Source: James B. Jacobs and Dimitri D. Portnoi, Berkeley Journal of Employment and Labor Law, Volume 28, no. 2, 2007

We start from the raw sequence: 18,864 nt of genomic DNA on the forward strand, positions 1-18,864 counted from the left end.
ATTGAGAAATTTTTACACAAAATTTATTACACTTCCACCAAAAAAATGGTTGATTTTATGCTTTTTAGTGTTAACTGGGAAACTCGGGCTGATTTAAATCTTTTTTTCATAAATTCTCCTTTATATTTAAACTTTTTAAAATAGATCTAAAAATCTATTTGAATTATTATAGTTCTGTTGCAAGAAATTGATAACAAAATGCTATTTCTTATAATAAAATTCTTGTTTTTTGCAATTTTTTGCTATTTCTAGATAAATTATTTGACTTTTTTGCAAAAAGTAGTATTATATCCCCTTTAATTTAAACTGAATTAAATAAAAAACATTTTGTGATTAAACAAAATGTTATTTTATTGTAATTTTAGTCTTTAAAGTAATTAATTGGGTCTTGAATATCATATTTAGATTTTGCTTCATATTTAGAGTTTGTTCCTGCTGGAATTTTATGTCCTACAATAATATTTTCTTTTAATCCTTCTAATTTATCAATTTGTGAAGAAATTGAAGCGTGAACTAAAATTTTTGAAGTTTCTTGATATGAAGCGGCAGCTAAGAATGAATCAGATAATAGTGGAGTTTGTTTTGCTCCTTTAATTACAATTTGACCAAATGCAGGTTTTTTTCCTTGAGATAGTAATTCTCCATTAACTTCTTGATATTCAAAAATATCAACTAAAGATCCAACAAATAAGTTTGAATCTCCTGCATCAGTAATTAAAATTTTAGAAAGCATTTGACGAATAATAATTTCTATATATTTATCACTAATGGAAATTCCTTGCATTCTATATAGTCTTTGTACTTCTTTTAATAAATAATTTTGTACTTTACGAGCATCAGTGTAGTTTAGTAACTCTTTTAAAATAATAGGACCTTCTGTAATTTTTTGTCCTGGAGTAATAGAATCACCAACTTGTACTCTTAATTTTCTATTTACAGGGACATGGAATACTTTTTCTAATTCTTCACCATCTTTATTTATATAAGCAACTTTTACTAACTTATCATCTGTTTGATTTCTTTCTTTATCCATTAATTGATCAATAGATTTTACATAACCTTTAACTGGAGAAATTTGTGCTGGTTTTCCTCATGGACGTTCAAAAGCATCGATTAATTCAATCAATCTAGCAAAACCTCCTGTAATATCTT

This article is a comprehensive case study of the most important civil RICO labor racketeering case in American history, U.S. v. IBT. It provides the first empirical study of the effort by DOJ and the federal courts to purge organized crime from the IBT and to reform the union so that it will be resistant to future corruption and racketeering. Drawing on 18 years of litigation generated by the effort of court-supervised monitors to enforce the 1988 settlement, it utilizes a database of all disciplinary charges brought by and the sanctions imposed by the court-supervised monitors. This article traces the remedial phase which has generated an immense amount of litigation right up to the present and focuses on the disciplinary (as opposed to the election) part of the remedial effort. The magnitude of this effort can hardly be exaggerated. The two remedial entities that the settlement established to enforce the consent order have expelled more than 600 officers and members from the IBT and placed some 40 IBT locals and joint councils under the international union’s trusteeship. This work has been accomplished via the creation of an IBT-specific criminal justice system that has evolved into an elaborate system of procedural and substantive disciplinary law. U.S. v. IBT is an experiment in institution building. It may allow us to determine, or at least to knowledgeably assess, the potential and limits of civil RICO as a methodology for attacking deeply entrenched systemic criminality in powerful formal organizations.